Scouting For Growth: mui zyu Interviewed
They fuck you up, your mum and dad – how is it they can fuel you, too? On top of a Chinese restaurant in Kent, Eva Liu was often serenaded to sleep by the clatter of cooking, the amiable chatter of dining customers, and the nocturnal mahjong games downstairs. Dreams of being a musician were quickly shattered.
“Growing up, I had elders say to me – and it would hurt so much: because of the way you look, you’re not going to succeed in a Western society” she recalls. “Look at the people you listen to. How many look like you?”
Sat in a home studio adorned with various instruments in Hackney, Liu is now discussing her debut solo LP as mui zyu (‘little sister pig’ in Cantonese, a childhood nickname). ‘Rotten Bun for an Eggless Century’ tracks the protagonist’s journey to self-acceptance, weaving in the emotional histories of Liu’s own family experiences. But how did she get here?
For that, you’ll have to meet the Liu family. Her paternal grandfather immigrated from Hong Kong in the seventies, opening restaurants around Ireland and Northern Ireland. He stomped on grapes in a bucket in the backyard to make wine for the restaurant, and imported ceramics from China. Occasionally, he played the erhu, a two-stringed fiddle, for leisure.
Her father grew up in Hong Kong and played in a family folk band, covering songs by Peter, Paul and Mary, and The Osmonds (“I’ve been trying to get them to get together and do it again!”). Eventually, he moved to the UK and worked in restaurants: “My dad always wanted to make people happy. All the customers loved him because he’d always go around and chat to people.”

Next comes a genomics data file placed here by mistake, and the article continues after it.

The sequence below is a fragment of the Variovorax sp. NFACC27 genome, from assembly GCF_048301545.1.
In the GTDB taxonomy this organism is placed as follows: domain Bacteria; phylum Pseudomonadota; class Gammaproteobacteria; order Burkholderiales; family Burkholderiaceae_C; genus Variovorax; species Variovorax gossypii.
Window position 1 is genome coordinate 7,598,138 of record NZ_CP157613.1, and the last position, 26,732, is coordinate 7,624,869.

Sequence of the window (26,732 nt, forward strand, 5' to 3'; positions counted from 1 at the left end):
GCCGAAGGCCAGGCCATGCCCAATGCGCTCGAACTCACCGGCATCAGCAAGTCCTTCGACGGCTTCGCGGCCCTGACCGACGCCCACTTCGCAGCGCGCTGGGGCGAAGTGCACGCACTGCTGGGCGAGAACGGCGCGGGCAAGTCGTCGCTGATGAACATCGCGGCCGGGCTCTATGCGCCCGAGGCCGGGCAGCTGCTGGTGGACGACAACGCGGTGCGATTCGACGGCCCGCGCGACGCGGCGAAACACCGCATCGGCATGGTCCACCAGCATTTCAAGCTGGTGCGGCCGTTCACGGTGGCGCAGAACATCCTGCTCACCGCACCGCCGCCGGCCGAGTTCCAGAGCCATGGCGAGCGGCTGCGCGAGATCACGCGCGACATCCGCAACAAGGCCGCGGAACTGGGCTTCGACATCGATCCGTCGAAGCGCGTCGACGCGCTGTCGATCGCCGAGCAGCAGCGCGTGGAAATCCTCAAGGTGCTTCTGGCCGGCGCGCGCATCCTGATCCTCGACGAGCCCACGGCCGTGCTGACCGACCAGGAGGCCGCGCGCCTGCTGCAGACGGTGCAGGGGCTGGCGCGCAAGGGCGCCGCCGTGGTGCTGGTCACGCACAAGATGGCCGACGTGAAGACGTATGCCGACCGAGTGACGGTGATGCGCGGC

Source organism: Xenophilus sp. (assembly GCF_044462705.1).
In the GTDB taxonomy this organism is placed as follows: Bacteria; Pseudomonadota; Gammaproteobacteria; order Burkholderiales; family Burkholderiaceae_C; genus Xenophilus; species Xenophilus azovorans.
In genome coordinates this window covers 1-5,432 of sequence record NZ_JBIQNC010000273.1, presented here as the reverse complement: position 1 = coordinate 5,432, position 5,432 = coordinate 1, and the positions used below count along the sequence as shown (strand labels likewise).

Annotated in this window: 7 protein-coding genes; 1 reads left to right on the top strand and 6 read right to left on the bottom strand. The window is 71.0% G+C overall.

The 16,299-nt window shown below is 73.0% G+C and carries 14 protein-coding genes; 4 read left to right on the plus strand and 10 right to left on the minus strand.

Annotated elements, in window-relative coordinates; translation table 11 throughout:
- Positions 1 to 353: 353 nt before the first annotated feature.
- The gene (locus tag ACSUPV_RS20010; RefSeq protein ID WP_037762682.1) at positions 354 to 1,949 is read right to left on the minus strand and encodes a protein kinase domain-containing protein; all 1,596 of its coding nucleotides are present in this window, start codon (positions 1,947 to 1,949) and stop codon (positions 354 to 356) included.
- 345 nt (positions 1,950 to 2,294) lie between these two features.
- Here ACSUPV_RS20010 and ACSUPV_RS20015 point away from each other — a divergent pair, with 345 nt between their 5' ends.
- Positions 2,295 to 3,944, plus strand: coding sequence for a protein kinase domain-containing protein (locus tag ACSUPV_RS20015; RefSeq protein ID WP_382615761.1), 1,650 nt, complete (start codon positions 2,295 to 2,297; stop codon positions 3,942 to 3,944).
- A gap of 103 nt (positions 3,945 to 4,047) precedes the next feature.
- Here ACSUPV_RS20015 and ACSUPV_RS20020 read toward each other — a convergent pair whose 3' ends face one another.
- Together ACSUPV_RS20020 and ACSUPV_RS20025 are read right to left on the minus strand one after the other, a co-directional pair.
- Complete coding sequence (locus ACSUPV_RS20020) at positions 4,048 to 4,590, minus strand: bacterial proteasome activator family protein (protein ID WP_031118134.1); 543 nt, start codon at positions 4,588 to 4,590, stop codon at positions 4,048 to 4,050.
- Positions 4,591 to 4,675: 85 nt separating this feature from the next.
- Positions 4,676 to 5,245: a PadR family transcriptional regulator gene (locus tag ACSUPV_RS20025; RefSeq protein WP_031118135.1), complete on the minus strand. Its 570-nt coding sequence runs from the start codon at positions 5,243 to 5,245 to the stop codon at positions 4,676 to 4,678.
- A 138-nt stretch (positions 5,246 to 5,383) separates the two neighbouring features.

Young Eva lived above these restaurants in white-majority towns like Tunbridge Wells and Staines. She has two older siblings, but a twelve- and eight- year gap meant Liu was largely left to her own devices as a child, resulting in isolation.
“When I grew up, I sort of resented my family,” she explains. “Obviously not any more! But as a teenager, you probably do – and I even more so – went through a tricky time getting my head around my family and trying to understand them. There’s parts in this album that embraces and celebrates them.”
Music was a hobby for Liu, influenced by her older siblings – her sister was into R&B; her brother was an Oasis fan who took Liu to buy her first single: No Doubt’s ‘Don’t Speak’. But it wasn’t until she met bassist Luciano ‘Luci’ Rossi and drummer Daniel Grant that she started to toy with the idea of being a musician.
“Dama Scout were such great people to be in a band with because they were very encouraging,” Liu raves. “They made me think differently about music, approach certain things differently. I definitely learned a lot from there, and I don’t think I’d be here doing my solo stuff if it wasn’t for my experiences at that time.”
Through Dama Scout, Liu tentatively started sketching out a music career. Taking multiple jobs on the side like project coordination and PA work (“that was pretty horrid”), Liu eventually started to scatter EPs from 2016-2018, culminating in 2022’s full-length album, ‘gen wo lai (come with me)‘.
Her parents initially weren’t too keen on the idea of Liu being a musician. “At first they were worried about it. Most parents would be if the child is pursuing music as a career.” Luckily, Liu had the support of her brother and sister, who were supportive and encouraging, “but I think they think it’s weird.”